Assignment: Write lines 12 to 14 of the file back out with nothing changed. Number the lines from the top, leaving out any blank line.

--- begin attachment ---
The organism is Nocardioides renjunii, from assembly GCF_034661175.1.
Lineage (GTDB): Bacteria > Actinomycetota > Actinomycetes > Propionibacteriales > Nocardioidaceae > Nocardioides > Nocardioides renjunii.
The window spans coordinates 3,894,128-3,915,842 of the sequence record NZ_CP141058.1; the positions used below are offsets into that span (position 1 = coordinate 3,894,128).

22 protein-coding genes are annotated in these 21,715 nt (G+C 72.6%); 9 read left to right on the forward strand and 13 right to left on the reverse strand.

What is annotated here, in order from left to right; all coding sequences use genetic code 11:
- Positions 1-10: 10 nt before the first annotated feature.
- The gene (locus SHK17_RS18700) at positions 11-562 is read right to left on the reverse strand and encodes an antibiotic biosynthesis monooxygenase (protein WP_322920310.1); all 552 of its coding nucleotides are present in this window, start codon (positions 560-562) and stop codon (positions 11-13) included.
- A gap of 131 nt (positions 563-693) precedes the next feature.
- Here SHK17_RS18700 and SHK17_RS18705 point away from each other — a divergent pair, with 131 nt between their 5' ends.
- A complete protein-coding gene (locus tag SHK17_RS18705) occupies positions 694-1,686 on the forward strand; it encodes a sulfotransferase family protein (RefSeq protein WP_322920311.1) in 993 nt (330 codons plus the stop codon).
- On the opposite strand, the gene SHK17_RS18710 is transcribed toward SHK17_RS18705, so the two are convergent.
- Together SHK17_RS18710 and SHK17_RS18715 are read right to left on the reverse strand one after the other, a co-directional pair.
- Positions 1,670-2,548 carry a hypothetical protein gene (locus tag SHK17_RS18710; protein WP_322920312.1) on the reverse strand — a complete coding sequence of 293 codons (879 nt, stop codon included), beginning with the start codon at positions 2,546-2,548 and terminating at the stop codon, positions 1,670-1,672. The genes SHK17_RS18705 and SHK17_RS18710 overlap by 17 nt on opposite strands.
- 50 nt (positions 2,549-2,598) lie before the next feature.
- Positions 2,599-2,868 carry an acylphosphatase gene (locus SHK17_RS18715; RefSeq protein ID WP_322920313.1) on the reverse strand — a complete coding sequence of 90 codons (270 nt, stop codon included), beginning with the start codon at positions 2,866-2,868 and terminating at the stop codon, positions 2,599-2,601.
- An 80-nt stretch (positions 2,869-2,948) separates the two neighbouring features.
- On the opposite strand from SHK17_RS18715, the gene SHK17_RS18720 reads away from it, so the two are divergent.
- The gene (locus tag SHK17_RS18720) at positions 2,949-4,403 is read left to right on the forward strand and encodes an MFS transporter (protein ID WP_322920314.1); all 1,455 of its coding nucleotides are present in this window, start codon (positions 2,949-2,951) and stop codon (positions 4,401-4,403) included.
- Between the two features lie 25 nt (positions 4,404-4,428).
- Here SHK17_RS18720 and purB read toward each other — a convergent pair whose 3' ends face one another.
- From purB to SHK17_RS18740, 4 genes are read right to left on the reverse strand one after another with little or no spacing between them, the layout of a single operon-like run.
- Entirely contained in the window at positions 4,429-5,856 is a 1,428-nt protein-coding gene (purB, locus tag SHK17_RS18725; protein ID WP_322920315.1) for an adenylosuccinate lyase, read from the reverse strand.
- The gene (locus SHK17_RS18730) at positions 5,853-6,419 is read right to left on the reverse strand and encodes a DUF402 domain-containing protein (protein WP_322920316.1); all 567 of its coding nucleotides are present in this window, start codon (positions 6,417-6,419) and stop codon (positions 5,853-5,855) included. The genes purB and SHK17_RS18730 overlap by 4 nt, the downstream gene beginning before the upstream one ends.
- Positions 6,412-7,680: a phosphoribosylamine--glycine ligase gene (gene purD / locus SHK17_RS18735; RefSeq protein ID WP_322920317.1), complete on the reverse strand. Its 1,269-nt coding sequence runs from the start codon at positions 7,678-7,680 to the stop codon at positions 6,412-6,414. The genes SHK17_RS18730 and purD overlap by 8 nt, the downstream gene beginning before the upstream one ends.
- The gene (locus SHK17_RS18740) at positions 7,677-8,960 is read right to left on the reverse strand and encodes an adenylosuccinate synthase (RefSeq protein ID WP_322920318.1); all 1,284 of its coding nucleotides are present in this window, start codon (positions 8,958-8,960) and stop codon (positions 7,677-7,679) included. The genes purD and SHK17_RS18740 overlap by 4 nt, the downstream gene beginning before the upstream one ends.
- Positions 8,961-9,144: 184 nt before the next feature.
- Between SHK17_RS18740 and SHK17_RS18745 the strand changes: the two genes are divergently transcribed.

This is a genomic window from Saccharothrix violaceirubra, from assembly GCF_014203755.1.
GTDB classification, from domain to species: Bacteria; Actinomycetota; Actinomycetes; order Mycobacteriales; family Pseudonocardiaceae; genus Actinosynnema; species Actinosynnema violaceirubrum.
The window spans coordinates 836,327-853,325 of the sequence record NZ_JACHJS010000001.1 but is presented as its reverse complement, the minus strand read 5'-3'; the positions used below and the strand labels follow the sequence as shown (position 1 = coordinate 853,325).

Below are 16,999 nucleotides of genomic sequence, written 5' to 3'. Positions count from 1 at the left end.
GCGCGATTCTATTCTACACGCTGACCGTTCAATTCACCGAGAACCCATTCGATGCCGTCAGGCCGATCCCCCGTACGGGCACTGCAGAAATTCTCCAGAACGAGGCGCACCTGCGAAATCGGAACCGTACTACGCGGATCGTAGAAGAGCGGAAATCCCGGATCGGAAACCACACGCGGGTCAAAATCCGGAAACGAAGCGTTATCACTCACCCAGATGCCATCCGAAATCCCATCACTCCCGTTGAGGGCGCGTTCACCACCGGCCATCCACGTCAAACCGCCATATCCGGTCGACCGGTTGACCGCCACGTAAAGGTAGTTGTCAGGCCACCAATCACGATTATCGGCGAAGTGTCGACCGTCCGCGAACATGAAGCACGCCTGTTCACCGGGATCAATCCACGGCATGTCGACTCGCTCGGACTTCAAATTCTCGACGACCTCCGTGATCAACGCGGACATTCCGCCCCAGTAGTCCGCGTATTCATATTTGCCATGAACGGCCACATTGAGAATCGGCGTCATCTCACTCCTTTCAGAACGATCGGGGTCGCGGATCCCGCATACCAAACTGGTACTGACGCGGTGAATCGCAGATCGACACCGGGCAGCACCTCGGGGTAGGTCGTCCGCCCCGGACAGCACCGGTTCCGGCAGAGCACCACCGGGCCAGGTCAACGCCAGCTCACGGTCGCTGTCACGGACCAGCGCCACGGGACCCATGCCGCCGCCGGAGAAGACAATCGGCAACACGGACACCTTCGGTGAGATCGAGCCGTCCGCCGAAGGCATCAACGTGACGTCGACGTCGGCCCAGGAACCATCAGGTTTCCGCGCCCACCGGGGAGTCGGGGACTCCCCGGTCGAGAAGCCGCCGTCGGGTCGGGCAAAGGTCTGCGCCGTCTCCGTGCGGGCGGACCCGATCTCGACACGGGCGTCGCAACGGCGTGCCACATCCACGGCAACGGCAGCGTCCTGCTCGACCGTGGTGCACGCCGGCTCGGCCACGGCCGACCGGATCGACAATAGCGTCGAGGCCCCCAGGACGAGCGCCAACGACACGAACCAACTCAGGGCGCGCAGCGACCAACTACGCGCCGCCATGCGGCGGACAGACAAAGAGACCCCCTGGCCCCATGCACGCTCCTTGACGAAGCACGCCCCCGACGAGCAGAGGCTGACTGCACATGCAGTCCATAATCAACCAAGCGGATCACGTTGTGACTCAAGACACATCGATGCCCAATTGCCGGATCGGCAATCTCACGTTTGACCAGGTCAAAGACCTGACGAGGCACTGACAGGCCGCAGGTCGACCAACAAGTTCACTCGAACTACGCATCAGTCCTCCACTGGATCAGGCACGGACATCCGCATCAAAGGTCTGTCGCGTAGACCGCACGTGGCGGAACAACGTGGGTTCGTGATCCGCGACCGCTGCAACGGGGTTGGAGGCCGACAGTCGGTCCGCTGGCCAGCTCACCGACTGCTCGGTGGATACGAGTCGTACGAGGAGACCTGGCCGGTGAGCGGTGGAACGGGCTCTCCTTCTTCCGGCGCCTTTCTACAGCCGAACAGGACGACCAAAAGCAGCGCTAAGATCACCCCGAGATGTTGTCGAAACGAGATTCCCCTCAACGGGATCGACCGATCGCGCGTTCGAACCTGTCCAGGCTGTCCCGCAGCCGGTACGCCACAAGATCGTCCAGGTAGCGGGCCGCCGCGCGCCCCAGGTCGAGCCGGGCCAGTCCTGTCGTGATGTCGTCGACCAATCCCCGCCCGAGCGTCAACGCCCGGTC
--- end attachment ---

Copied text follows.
- Together SHK17_RS18710 and SHK17_RS18715 are read right to left on the reverse strand one after the other, a co-directional pair.
- Positions 1,670-2,548 carry a hypothetical protein gene (locus tag SHK17_RS18710; protein WP_322920312.1) on the reverse strand — a complete coding sequence of 293 codons (879 nt, stop codon included), beginning with the start codon at positions 2,546-2,548 and terminating at the stop codon, positions 1,670-1,672. The genes SHK17_RS18705 and SHK17_RS18710 overlap by 17 nt on opposite strands.
- 50 nt (positions 2,549-2,598) lie before the next feature.